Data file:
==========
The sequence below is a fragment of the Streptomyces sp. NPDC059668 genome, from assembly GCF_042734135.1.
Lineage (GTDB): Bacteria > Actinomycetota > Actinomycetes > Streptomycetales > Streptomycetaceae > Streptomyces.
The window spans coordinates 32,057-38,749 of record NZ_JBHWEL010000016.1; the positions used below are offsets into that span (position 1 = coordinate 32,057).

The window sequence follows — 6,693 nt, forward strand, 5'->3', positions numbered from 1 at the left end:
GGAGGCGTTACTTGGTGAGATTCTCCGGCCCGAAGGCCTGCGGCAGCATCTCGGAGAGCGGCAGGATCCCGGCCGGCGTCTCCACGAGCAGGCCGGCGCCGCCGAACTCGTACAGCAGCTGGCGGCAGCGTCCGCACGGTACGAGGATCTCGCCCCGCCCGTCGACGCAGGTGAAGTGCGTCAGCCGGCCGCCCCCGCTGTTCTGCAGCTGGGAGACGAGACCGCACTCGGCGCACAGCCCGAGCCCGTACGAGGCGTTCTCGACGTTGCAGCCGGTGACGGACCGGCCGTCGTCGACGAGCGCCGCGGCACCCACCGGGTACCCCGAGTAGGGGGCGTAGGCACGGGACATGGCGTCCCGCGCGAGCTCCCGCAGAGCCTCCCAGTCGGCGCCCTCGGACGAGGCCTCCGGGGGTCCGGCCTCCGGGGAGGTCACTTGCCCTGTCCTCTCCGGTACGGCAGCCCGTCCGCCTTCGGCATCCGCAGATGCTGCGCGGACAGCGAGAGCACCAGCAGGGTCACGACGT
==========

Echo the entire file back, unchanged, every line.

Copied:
The sequence below is a fragment of the Streptomyces sp. NPDC059668 genome, from assembly GCF_042734135.1.
Lineage (GTDB): Bacteria > Actinomycetota > Actinomycetes > Streptomycetales > Streptomycetaceae > Streptomyces.
The window spans coordinates 32,057-38,749 of record NZ_JBHWEL010000016.1; the positions used below are offsets into that span (position 1 = coordinate 32,057).

The window sequence follows — 6,693 nt, forward strand, 5'->3', positions numbered from 1 at the left end:
GGAGGCGTTACTTGGTGAGATTCTCCGGCCCGAAGGCCTGCGGCAGCATCTCGGAGAGCGGCAGGATCCCGGCCGGCGTCTCCACGAGCAGGCCGGCGCCGCCGAACTCGTACAGCAGCTGGCGGCAGCGTCCGCACGGTACGAGGATCTCGCCCCGCCCGTCGACGCAGGTGAAGTGCGTCAGCCGGCCGCCCCCGCTGTTCTGCAGCTGGGAGACGAGACCGCACTCGGCGCACAGCCCGAGCCCGTACGAGGCGTTCTCGACGTTGCAGCCGGTGACGGACCGGCCGTCGTCGACGAGCGCCGCGGCACCCACCGGGTACCCCGAGTAGGGGGCGTAGGCACGGGACATGGCGTCCCGCGCGAGCTCCCGCAGAGCCTCCCAGTCGGCGCCCTCGGACGAGGCCTCCGGGGGTCCGGCCTCCGGGGAGGTCACTTGCCCTGTCCTCTCCGGTACGGCAGCCCGTCCGCCTTCGGCATCCGCAGATGCTGCGCGGACAGCGAGAGCACCAGCAGGGTCACGACGT